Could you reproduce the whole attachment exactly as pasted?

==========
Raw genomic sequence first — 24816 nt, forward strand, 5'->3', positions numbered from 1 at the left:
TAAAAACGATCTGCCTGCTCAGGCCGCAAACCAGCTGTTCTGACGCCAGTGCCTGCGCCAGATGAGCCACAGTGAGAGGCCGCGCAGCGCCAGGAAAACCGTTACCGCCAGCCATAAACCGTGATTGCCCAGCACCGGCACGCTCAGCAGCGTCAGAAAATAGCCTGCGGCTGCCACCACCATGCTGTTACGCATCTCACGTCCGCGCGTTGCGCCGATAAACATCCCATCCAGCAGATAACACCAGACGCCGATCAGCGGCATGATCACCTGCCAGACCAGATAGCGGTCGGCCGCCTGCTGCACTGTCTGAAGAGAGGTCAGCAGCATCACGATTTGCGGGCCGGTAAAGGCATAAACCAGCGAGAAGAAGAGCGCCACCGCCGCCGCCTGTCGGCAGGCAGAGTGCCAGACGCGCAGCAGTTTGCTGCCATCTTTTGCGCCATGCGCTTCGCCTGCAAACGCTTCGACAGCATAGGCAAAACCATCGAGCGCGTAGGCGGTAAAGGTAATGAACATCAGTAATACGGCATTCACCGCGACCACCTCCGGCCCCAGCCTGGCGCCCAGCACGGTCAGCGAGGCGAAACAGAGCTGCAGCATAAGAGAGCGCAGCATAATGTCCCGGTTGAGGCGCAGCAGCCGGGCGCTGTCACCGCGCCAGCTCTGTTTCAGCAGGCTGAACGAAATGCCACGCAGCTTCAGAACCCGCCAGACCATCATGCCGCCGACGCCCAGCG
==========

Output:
Raw genomic sequence first — 24816 nt, forward strand, 5'->3', positions numbered from 1 at the left:
TAAAAACGATCTGCCTGCTCAGGCCGCAAACCAGCTGTTCTGACGCCAGTGCCTGCGCCAGATGAGCCACAGTGAGAGGCCGCGCAGCGCCAGGAAAACCGTTACCGCCAGCCATAAACCGTGATTGCCCAGCACCGGCACGCTCAGCAGCGTCAGAAAATAGCCTGCGGCTGCCACCACCATGCTGTTACGCATCTCACGTCCGCGCGTTGCGCCGATAAACATCCCATCCAGCAGATAACACCAGACGCCGATCAGCGGCATGATCACCTGCCAGACCAGATAGCGGTCGGCCGCCTGCTGCACTGTCTGAAGAGAGGTCAGCAGCATCACGATTTGCGGGCCGGTAAAGGCATAAACCAGCGAGAAGAAGAGCGCCACCGCCGCCGCCTGTCGGCAGGCAGAGTGCCAGACGCGCAGCAGTTTGCTGCCATCTTTTGCGCCATGCGCTTCGCCTGCAAACGCTTCGACAGCATAGGCAAAACCATCGAGCGCGTAGGCGGTAAAGGTAATGAACATCAGTAATACGGCATTCACCGCGACCACCTCCGGCCCCAGCCTGGCGCCCAGCACGGTCAGCGAGGCGAAACAGAGCTGCAGCATAAGAGAGCGCAGCATAATGTCCCGGTTGAGGCGCAGCAGCCGGGCGCTGTCACCGCGCCAGCTCTGTTTCAGCAGGCTGAACGAAATGCCACGCAGCTTCAGAACCCGCCAGACCATCATGCCGCCGACGCCCAGCG